Because you can't have depths without surfaces.
Linda Grant, thinking about clothes, books and other matters.
Pure Collection Ltd.
Net-a-porter UK

Tuesday 12 February 2008

Thoughtful Dresser poll - fashion forward

Christopher Kane
Halfway through London Fashion Week, The Thoughtful Dresser poll asks which city provides the most fashion forward fashion week - New York, London, Milan or Paris. Vote on the right.

Poll: Skirt lengths

Just below the knee the clear winner, there's a surprise.

Of course it's the most flattering length, it cuts the leg at its narrowest point, just before the curve of the calf. It elongates the leg and torso and hides bad knees.

Nuclear winter

Marios Schwab at London Fashion Week. A similar theme was at Jaeger. Why? But maybe we'll see a watered down version at M&S come October.

Why your clothes don't fit

I once, very briefly, studied Sociology. I recall sitting in a library reading a study which triumphantly concluded that people of different incomes lived in different parts of cities. I put the book down and thought. Money. Old Rope.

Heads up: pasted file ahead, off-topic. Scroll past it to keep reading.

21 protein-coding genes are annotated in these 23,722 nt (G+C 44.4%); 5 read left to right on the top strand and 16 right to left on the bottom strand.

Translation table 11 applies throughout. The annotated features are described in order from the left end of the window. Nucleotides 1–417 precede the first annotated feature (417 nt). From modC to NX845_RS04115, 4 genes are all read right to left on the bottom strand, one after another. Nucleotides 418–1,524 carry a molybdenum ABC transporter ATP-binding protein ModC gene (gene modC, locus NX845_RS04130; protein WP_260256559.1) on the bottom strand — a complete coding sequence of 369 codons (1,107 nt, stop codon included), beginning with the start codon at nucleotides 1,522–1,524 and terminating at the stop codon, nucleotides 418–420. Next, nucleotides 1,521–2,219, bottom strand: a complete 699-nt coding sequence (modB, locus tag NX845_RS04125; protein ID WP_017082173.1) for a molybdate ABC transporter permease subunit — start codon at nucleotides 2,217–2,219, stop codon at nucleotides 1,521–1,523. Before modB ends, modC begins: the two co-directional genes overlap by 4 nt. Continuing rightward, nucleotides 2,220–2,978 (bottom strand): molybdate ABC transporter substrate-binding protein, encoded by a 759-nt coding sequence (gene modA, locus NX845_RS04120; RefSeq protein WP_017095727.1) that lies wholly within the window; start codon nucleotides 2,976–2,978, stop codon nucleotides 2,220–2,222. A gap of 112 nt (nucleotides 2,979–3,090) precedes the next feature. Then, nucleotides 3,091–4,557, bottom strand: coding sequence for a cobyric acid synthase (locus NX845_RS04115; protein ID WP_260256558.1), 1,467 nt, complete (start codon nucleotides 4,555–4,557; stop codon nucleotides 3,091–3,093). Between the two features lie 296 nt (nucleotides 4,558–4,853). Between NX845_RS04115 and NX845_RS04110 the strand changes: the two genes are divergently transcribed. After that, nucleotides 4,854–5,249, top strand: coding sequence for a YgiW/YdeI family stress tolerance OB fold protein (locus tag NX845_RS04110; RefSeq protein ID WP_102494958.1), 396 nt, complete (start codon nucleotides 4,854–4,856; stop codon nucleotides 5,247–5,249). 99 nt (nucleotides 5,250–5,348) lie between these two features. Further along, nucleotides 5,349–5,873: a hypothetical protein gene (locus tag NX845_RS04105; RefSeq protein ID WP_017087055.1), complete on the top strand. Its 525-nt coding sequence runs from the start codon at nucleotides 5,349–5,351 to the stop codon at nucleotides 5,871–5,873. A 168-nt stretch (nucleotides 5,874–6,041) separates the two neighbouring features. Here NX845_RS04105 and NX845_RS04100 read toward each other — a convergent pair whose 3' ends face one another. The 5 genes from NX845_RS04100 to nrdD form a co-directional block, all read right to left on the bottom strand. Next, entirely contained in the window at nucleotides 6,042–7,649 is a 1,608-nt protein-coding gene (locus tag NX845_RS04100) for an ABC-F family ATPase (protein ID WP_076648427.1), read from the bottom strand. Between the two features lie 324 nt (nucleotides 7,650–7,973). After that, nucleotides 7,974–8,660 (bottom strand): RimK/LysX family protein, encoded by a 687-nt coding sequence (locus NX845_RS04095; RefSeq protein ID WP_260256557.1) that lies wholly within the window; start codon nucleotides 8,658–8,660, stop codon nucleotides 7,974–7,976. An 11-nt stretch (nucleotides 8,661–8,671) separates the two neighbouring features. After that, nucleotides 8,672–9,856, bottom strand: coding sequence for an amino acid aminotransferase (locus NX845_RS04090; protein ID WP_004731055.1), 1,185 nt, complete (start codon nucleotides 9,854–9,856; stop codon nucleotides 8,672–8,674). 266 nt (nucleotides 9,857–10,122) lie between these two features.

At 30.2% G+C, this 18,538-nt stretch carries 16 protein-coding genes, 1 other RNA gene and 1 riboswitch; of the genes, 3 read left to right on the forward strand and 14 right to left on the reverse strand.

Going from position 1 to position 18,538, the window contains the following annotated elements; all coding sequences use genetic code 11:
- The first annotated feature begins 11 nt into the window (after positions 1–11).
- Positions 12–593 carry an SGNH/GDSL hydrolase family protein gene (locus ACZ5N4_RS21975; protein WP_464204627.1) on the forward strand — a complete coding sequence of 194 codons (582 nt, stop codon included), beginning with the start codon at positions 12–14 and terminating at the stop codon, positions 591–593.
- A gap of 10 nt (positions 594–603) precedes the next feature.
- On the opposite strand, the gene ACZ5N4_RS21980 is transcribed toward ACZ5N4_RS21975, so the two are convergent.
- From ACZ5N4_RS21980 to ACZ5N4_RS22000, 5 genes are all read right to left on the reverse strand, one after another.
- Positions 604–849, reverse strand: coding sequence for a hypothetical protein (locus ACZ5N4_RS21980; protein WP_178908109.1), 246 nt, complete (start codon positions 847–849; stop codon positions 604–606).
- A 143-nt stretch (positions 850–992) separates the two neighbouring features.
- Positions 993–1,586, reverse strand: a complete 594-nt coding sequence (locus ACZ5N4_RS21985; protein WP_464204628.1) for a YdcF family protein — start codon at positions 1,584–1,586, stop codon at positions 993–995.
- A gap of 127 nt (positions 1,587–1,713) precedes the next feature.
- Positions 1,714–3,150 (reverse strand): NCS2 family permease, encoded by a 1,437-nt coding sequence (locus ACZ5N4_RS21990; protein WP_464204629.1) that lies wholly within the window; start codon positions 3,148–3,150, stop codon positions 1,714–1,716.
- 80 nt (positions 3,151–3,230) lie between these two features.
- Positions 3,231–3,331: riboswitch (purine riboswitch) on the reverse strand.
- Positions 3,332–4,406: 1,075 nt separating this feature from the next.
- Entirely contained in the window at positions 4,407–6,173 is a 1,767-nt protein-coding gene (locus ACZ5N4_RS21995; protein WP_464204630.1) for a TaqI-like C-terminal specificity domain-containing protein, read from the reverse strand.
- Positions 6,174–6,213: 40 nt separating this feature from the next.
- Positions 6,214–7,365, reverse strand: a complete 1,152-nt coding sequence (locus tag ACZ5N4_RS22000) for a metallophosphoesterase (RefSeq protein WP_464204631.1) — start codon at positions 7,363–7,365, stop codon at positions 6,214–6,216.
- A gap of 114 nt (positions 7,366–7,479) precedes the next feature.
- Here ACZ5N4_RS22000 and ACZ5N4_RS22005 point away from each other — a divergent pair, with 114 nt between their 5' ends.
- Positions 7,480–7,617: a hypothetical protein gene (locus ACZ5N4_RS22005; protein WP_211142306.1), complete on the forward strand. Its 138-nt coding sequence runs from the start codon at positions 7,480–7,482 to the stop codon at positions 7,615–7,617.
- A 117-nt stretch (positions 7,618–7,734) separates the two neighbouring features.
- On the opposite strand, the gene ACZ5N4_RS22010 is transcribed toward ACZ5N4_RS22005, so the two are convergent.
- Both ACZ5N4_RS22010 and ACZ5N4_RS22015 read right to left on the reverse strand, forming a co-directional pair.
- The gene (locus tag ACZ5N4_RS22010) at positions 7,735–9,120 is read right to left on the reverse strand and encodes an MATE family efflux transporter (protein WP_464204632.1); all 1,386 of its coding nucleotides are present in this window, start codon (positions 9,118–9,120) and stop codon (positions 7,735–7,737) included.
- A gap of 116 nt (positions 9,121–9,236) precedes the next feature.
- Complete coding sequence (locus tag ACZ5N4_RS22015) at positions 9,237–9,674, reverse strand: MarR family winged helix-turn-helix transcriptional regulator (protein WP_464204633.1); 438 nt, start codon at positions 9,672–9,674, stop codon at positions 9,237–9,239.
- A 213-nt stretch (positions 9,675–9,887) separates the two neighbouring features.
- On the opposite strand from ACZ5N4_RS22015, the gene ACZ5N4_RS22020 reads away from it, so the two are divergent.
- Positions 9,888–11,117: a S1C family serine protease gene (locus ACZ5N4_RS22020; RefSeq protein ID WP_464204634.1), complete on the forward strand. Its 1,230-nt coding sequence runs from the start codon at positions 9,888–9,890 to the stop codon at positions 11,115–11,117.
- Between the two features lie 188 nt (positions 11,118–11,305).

And now a landmark study by scientists! in Spain has reveals that many women can't find clothes that fit properly.

Scientists have confirmed what millions of women know already: the fashion industry does not make clothes to fit them. In the largest study of its kind Spain has taken full-body laser scans of more than 10,000 women and compared the resulting three-dimensional measurements with clothes on the high street

The conclusion was that four in ten women were unable to find clothes to fit them properly. “We are going to abolish the current system of sizes and move to another that satisfies the needs of women,” said Bernat Soria, the Spanish Health Minister.

The study found that women had three body types: a “cylinder”, in which the top, middle and bottom were broadly aligned, “hourglass” and “pear-shaped”. About a third of women fell into each category, though they tended to move from being cylinders to pears as they got older.

Women between the ages of 19 and 30 had the hardest time finding clothes that fit - mainly because they were too small or tight.

. . .

The Government hopes that if its new measurement system is successful it will be adopted as standard by all the countries in the European Union. Once it has dealt with women's problems finding well-fitting clothes, it will turn its attention to the other half of the population. Next into the scanning booth: 10,000 Spanish men.

Inshallah, as they said in Moorish Spain.